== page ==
Razer Boomslang 2000 in the test: ball mouse with 2000 dpi for gamers
The mouse is probably one of the most used components on the PC. Therefore, its shape has become more and more user-friendly in recent years, it has a mouse wheel and the number of buttons has also increased steadily. So what else should a mouse stand out from the competition? At Razer, everyone agrees: So far, they have not relied on new developments such as force feedback or optical mice, but the Boomslang was specially developed for gamers and is intended to convince them of the Boomslang with its advantages for gamers compared to others. Razer offers 2 versions of Boomslang. The Razer Boomslang 1000 and its successor, the Boomslang 2000, which was available to us during the review. According to Razer, the Boomslang should have 3 main advantages over any other mouse:
- It is more precise and faster than any other mouse
- You need less hand movements to move the mouse and
- The sensitivity of the mouse can be changed 'on-the-fly', ie during operation.
Razer describes the Boomslang 2000 as the ultimate weapon for the gamer, through which he should be able to increase his kills in first-person shooters by three times. The review will show whether Razer can achieve this ambitious goal and whether it is really worth buying the mouse.
Scope of delivery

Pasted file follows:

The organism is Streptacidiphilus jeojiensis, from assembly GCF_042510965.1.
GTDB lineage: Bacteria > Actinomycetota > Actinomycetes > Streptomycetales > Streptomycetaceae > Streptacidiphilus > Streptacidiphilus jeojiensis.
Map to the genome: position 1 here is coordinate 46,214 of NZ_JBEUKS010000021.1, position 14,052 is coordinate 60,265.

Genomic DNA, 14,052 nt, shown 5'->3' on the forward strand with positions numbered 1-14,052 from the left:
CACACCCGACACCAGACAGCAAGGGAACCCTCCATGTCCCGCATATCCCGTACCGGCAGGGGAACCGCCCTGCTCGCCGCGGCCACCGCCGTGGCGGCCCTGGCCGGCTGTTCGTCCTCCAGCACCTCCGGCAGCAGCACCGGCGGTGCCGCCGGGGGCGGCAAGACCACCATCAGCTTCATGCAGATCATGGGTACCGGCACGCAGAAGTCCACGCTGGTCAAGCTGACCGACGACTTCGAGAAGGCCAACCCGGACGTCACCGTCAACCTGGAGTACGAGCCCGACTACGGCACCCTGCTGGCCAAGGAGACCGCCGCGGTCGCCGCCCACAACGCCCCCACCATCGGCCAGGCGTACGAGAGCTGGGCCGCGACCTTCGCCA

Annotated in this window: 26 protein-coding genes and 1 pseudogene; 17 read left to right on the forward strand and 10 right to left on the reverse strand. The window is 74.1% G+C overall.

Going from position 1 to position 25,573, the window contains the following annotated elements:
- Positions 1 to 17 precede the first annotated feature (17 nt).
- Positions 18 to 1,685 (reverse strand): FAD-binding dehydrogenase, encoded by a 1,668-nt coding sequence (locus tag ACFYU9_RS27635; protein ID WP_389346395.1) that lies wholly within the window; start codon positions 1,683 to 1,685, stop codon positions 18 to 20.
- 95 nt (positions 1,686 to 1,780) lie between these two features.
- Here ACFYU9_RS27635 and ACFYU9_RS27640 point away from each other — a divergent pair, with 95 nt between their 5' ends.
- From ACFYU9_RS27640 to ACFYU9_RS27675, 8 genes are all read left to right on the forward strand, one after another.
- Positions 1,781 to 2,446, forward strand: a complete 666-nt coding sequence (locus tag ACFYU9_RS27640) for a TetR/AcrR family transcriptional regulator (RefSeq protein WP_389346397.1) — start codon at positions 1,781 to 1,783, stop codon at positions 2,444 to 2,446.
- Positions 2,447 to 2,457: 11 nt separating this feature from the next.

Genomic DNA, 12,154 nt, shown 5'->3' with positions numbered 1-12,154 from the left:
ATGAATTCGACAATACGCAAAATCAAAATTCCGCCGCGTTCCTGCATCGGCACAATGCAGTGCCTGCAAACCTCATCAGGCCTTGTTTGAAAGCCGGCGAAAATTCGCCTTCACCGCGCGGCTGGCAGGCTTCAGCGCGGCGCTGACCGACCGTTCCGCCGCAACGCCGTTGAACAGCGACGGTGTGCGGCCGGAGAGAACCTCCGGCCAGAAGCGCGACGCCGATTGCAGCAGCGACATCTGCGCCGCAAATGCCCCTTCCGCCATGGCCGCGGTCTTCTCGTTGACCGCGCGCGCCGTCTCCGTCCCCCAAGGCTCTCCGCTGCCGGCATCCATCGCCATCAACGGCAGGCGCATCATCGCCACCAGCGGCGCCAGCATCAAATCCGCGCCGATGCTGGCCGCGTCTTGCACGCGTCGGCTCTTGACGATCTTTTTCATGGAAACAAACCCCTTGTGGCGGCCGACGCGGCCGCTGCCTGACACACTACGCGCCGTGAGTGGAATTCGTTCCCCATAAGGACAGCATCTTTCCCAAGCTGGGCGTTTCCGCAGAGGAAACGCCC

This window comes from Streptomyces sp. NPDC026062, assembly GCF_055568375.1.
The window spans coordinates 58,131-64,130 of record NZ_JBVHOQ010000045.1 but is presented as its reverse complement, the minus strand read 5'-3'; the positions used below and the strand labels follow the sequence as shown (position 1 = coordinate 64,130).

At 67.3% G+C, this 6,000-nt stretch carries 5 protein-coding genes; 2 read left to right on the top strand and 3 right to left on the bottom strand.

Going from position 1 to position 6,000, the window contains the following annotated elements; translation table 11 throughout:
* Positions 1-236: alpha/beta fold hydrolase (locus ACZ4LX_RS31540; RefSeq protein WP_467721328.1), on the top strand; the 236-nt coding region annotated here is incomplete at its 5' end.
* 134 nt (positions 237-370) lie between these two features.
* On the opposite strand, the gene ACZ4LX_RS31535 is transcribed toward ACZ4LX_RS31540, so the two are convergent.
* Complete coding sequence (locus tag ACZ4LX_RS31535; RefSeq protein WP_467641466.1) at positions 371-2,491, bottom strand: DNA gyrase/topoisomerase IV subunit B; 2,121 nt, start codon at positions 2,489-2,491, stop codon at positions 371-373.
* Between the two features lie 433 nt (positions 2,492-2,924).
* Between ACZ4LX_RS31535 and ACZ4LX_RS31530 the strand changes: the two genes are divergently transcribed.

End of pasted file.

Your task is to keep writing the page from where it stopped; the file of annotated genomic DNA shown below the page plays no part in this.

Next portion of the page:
For $ 99.99 you get the Boomslang 2000 (the Boomslang 1000 now costs $ 69.99), a USB to PS2 adapter so that you can also use the mouse on PCswho do not have a USB port, can also use a small booklet that describes the advantages of the mouse and that contains the driver CD. The mouse comes with a 3 year guarantee. Razer has come up with something special for the packaging. The mouse does not come in a simple plastic cover, but in a box that is more like a cookie jar than a mouse wrapper. The 'cookie jar' is again packed in a cardboard box, the contents of which cannot be seen except through the Razer symbol. In addition to tips on cleaning, which are kept very brief, the leaflet contains little problem-solving help, but offers precise explanations of the setting options in the software. Unfortunately, the manual is entirely in English. Both the software and the manual for the Boomslang will soon be available in 5 languages, including German. At the time of the review, this was not the case. In addition, the driver CD is only supplied in version 1.0, so that the supplied drivers in version 1.2.01 are by no means up-to-date. To be on the safe side, I downloaded the current beta drivers version 2.017 from the official Razer homepage in advance, as they are expressly Windows Me compatible, which was not guaranteed with the included drivers. As it turned out, the Windows 95/98 drivers supplied have no problems with Windows Me. On the outside of the 'cookie jar' you can find a brief overview of the Boomslang 2000's features.
On the next page: The software